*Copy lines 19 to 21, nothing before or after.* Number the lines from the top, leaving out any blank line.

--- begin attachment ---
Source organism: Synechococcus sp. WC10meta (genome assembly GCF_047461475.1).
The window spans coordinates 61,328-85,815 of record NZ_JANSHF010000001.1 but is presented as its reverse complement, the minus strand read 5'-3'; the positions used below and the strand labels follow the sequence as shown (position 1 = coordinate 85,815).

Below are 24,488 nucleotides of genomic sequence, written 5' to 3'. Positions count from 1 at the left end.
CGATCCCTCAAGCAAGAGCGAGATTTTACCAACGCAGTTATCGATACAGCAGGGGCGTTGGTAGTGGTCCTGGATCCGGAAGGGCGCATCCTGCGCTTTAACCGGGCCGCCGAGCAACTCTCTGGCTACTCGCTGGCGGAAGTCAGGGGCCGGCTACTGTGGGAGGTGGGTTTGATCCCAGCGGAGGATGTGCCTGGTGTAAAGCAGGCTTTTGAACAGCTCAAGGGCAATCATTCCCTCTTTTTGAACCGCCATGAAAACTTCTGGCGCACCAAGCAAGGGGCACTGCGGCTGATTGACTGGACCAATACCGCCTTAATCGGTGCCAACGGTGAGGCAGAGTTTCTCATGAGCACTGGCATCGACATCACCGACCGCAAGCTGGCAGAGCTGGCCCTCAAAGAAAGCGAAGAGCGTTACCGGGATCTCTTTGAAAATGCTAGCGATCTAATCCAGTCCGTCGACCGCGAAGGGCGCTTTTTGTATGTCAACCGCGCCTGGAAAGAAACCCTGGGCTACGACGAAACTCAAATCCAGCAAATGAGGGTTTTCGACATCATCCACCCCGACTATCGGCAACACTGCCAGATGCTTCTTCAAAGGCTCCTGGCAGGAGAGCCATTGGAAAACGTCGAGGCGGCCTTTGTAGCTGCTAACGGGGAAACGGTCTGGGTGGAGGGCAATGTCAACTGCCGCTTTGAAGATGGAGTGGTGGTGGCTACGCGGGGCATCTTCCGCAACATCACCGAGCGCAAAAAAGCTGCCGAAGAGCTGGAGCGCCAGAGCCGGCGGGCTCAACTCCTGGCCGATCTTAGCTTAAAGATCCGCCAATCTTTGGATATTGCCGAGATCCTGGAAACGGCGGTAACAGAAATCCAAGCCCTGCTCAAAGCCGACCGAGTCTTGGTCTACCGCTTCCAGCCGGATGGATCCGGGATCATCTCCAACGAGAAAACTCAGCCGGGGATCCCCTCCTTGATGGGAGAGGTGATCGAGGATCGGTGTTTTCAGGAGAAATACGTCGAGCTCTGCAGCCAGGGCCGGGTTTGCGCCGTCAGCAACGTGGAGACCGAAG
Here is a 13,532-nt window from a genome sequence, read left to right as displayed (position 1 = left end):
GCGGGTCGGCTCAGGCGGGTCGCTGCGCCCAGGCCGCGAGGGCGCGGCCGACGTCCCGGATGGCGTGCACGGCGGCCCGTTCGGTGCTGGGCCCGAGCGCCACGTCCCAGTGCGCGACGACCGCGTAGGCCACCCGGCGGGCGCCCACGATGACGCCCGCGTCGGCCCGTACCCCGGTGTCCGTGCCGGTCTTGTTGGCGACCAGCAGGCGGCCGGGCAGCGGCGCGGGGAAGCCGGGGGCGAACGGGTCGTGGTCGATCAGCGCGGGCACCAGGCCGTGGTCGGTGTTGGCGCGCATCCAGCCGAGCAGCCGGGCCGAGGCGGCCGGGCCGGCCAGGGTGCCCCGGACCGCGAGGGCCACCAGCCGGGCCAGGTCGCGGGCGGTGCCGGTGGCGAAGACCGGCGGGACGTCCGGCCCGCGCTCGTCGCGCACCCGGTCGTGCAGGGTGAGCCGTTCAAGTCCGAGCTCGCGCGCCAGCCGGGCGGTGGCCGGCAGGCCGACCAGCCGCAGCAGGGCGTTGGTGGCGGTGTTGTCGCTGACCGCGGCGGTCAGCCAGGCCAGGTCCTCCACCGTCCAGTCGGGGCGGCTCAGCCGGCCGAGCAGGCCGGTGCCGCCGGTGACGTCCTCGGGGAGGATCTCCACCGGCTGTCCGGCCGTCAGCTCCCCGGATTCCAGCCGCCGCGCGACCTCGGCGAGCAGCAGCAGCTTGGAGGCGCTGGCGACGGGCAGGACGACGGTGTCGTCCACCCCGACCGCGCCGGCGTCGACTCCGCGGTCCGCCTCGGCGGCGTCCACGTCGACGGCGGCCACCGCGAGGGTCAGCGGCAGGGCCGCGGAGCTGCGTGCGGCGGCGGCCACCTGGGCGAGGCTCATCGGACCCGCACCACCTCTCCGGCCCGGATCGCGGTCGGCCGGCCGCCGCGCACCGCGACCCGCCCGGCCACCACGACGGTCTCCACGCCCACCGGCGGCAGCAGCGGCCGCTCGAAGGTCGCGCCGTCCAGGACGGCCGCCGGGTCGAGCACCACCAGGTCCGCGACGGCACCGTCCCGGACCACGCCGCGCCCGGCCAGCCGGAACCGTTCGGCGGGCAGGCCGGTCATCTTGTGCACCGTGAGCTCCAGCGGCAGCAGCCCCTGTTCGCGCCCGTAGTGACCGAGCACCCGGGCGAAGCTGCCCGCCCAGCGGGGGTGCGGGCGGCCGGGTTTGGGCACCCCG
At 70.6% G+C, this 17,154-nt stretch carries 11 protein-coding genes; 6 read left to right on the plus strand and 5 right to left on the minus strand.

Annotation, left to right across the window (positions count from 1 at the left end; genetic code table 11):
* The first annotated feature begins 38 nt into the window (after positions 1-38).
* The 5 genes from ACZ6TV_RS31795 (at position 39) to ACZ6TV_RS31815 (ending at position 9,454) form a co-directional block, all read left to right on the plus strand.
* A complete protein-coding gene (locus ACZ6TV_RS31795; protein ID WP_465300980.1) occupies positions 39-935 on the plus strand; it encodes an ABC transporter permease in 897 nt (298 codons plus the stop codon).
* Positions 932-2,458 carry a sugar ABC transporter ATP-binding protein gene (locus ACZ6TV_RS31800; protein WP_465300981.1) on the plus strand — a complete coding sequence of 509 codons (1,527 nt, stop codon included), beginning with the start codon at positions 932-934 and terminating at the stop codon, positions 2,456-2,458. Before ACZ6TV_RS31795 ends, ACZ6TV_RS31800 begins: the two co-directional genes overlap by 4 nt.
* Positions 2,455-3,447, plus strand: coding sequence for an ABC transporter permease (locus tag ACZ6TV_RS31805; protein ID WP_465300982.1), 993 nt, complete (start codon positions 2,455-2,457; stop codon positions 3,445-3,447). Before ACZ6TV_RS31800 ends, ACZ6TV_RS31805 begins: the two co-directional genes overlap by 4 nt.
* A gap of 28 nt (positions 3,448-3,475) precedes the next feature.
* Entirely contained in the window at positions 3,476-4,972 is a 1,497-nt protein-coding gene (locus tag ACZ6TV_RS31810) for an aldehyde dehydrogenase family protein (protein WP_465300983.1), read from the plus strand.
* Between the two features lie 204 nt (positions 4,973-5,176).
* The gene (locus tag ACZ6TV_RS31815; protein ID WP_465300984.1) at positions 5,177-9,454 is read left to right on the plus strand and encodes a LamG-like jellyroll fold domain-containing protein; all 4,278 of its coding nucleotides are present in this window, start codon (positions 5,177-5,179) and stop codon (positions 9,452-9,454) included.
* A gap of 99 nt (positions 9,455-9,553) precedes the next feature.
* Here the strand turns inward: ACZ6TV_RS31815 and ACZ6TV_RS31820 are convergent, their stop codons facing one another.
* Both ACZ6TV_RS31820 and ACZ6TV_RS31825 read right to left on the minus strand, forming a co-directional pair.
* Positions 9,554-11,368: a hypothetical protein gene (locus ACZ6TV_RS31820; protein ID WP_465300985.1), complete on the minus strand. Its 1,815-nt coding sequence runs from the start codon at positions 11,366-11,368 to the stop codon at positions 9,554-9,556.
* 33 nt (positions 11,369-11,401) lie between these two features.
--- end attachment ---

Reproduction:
* Here the strand turns inward: ACZ6TV_RS31815 and ACZ6TV_RS31820 are convergent, their stop codons facing one another.
* Both ACZ6TV_RS31820 and ACZ6TV_RS31825 read right to left on the minus strand, forming a co-directional pair.
* Positions 9,554-11,368: a hypothetical protein gene (locus ACZ6TV_RS31820; protein ID WP_465300985.1), complete on the minus strand. Its 1,815-nt coding sequence runs from the start codon at positions 11,366-11,368 to the stop codon at positions 9,554-9,556.